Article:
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I would like to have a precision current source ~1 μA loaded by a resistor ~100k and a voltage source. Also I would like to switch on and off the current. The problem is that when the transistor switch turns off, since the current is very small, it has a trouble dissipating the charge collected in the channel in the case of a MOSFET or in the base in the case of a BJT. As the result switching off time is very slow. Is there a quick solution?

Upd. I need to switch off the current, not just shunt it to the ground. MOSFET switch BJT switch Switching off chart

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  • \$\begingroup\$ Your question is vague. You need to clarify what you mean by a "small" current. Also, what is your definition of "fast" and "slow" switching? \$\endgroup\$ – Joe Hass Apr 1 '14 at 17:56
  • \$\begingroup\$ The title says ~1 μA. The chart shows the switching off time is ~1 ms. It would be good if it were 3 orders of magnitude less. \$\endgroup\$ – facetus Apr 1 '14 at 19:57
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You could use a PNP differential pair that always stays active. Drive the bases to either shunt the current to the load, or to ground. That should provide very fast switching of the current, although the current is always flowing somewhere. This is similar to how ECL logic circuits worked, and why they are able to get high switching speed.

There is some good information on differential pairs here: http://www.st-andrews.ac.uk/~www_pa/Scots_Guide/audio/part1/page3.html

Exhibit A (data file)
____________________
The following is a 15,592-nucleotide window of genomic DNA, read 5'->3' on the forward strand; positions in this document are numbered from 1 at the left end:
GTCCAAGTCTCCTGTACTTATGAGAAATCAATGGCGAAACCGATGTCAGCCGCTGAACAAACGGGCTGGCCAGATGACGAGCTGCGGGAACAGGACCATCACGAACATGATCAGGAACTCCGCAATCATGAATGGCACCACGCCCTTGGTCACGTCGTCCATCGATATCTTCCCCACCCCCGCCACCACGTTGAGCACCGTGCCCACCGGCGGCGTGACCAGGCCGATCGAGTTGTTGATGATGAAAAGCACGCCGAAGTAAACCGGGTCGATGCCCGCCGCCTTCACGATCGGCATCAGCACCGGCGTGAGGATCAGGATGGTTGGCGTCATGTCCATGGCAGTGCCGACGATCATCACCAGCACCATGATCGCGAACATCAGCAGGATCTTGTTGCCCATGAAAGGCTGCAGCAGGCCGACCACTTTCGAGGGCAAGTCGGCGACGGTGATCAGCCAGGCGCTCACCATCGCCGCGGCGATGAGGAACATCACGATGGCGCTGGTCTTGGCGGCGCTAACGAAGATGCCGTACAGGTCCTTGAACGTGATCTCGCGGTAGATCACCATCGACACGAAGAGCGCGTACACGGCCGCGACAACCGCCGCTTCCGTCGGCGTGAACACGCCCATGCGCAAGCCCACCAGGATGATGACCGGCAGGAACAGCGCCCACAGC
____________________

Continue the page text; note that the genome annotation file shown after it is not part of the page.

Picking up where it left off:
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  • \$\begingroup\$ Thanks for an idea. Shunt is not an appropriate solution for my task, since I want to switch the load between a current source and a current sink back and force. Btw, with a shunt a single BJT would work as well: it would be connected to the ground and a simple capacitance parallel to the base resistor would solve the switching off time problem. \$\endgroup\$ – facetus Apr 1 '14 at 20:04
  • \$\begingroup\$ Well if you turn the single BJT on (saturated) you will have much slower off time than if you use a diff pair and keep the transistors from saturating. You'll have the minority carrier recombination time slowing you down: en.wikipedia.org/wiki/Emitter-coupled_logic You could use a couple of diff pairs to steer current to the load so that it can source and sink. \$\endgroup\$ – John D Apr 1 '14 at 22:32
  • \$\begingroup\$ You could use a couple of diff pairs to steer current to the load so that it can source and sink. Hmm... can you make a sketch how to do it? \$\endgroup\$ – facetus Apr 2 '14 at 1:12
  • \$\begingroup\$ No? ECL is based on steering the current of one direction between two shoulders, I cannot use it to steer the current between source and sink. \$\endgroup\$ – facetus Apr 3 '14 at 17:44
  • \$\begingroup\$ @noxmetus Glad you found a solution. Sorry I didn't have time to post a sketch, I had a PNP and an NPN diff pair in mind, each would switch between the load (NPN to sink, PNP to source) and ground. Simpler maybe would be to set up a static sink current source , then use a diff pair to switch in the source current + static sink current. \$\endgroup\$ – John D Apr 3 '14 at 21:57
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I found a solution. The key is to negate the influence of the voltage source V2 instead of trying to shut the current with a switch. enter image description here

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